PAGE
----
I was leading an Earth Science teacher professional development workshop recently, and the subject turned to models: physical models, computer models, data models, mathematical models, graphical models, etc. Afterwards, one of the teachers said to me "Well, it seems like EVERYTHING we use in teaching Earth Science is a model."
And I said, "Well, it's not THAT extreme. Rocks aren't models....." More
All in all, I'm a fan of the New York State Earth Science Regents course and of the accompanying Earth Science Regents exam. New York state enrolls more students in high school level Earth Science than any other state, and confronting the common exam has helped to build a community of practice among New York State Earth Science teachers that is the envy of Earth Science teachers in other states. I especially like the emphasis on building and assessing representational competence–the ability to understand and make inferences from diagrams, maps, profiles, block diagrams, graphs and other visual representations.
However, I have to say that the most recent Earth Science Regents exam (August 20ll) had two really terrible diagrams, so bad that I think they are more likely to sow confusion than illuminate earth processes. More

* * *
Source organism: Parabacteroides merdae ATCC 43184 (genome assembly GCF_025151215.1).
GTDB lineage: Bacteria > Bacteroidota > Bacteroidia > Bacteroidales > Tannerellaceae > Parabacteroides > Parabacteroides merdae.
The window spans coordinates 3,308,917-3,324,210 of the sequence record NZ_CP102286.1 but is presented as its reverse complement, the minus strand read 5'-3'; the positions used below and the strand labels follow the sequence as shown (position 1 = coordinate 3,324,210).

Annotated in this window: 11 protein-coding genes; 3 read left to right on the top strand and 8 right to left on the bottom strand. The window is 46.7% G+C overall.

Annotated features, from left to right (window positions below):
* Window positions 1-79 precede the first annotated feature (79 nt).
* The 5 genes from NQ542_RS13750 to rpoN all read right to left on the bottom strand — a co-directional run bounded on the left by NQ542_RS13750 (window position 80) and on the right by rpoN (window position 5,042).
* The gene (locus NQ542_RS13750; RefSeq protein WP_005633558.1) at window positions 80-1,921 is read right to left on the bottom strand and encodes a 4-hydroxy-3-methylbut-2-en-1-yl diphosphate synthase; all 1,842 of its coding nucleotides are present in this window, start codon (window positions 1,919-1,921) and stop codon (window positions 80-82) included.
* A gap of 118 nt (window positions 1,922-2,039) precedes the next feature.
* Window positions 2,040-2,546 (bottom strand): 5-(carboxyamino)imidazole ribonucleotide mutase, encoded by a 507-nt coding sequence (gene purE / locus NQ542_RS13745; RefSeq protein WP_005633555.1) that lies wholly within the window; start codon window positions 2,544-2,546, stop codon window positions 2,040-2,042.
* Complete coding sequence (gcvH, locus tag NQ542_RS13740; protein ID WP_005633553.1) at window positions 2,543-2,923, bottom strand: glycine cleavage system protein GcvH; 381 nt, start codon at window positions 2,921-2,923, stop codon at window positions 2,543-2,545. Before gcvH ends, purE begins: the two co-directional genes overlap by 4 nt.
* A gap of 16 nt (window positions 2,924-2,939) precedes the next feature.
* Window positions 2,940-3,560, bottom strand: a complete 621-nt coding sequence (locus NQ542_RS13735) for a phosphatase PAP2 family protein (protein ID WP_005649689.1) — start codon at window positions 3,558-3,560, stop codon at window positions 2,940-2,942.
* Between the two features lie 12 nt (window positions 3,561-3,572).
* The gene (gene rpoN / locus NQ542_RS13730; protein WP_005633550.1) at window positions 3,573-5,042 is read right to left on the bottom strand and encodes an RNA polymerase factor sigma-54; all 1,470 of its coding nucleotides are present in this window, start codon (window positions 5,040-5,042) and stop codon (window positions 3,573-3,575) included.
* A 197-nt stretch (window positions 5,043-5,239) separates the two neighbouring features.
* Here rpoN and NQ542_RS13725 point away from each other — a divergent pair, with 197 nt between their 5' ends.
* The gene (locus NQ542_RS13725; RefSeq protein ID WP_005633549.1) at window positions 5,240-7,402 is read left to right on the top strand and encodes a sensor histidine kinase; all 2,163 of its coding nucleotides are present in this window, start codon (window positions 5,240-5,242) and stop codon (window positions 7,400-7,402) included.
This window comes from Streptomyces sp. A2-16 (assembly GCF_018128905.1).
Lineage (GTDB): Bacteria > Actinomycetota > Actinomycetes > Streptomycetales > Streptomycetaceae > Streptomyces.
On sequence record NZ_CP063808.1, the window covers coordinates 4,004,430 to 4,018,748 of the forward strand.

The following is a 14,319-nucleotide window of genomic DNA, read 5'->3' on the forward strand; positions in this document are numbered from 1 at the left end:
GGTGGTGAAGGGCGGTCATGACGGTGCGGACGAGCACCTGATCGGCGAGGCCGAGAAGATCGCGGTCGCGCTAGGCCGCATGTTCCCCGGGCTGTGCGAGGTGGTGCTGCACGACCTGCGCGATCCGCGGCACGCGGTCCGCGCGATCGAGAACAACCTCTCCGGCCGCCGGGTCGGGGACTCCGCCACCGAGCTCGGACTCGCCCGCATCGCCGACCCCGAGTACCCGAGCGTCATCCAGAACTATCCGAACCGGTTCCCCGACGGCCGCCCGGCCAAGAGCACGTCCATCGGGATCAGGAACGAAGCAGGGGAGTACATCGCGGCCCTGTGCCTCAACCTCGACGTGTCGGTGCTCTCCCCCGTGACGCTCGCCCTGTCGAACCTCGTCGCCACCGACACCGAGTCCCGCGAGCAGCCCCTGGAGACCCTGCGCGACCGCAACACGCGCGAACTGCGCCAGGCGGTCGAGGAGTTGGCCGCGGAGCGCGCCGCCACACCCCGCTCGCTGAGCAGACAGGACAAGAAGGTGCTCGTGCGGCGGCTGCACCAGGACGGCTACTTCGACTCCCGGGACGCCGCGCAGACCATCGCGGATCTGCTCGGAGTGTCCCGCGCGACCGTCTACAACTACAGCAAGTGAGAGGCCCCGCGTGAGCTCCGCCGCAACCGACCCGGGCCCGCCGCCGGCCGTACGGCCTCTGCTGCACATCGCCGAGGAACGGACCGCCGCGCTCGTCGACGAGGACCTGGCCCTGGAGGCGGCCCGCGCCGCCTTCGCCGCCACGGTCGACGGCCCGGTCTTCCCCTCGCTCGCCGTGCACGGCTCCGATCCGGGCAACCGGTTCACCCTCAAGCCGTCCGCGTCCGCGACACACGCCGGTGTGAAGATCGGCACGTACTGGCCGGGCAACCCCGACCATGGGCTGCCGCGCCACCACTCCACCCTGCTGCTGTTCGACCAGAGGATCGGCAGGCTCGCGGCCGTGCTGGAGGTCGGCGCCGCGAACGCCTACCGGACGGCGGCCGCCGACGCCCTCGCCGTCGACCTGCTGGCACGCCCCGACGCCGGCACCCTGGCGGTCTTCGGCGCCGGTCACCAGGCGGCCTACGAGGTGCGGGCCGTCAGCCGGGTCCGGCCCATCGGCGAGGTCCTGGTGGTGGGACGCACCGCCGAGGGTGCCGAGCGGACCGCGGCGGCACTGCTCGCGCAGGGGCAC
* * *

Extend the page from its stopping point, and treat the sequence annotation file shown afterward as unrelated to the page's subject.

The most interesting thing I learned over Thanksgiving arrived during a pre-dinner walk along a rural Massachusetts road heavily impacted by the Halloween storm. Many tree limbs were shattered, fallen to the ground or dangling from their parent trees. My cousin's daughter's friend Mike pointed out that the broken limbs still had their leaves, browned and stiff but still connected, while the healthy trees had lost all their leaves. The rest of us looked more carefully, and sure enough, his observation was correct, tree after tree. More
In contrast, many of my colleagues concerned with the quality of science education in other disciplines moan and groan about how hard it is to get college faculty to pay attention to research on learning or to change their teaching practice. So how–by what mechanism–does the Cutting Edge approach work? Here's an idea. More
an earlier post on temporal thinking, these are fields of science or scholarship that pay careful attention to the timing and sequence of events, and use timing and sequence to provide constraints on causality. Our concept map shows nodes for Cosmology, Geology & Paleontology, Archeology, History, and Developmental Psychology. More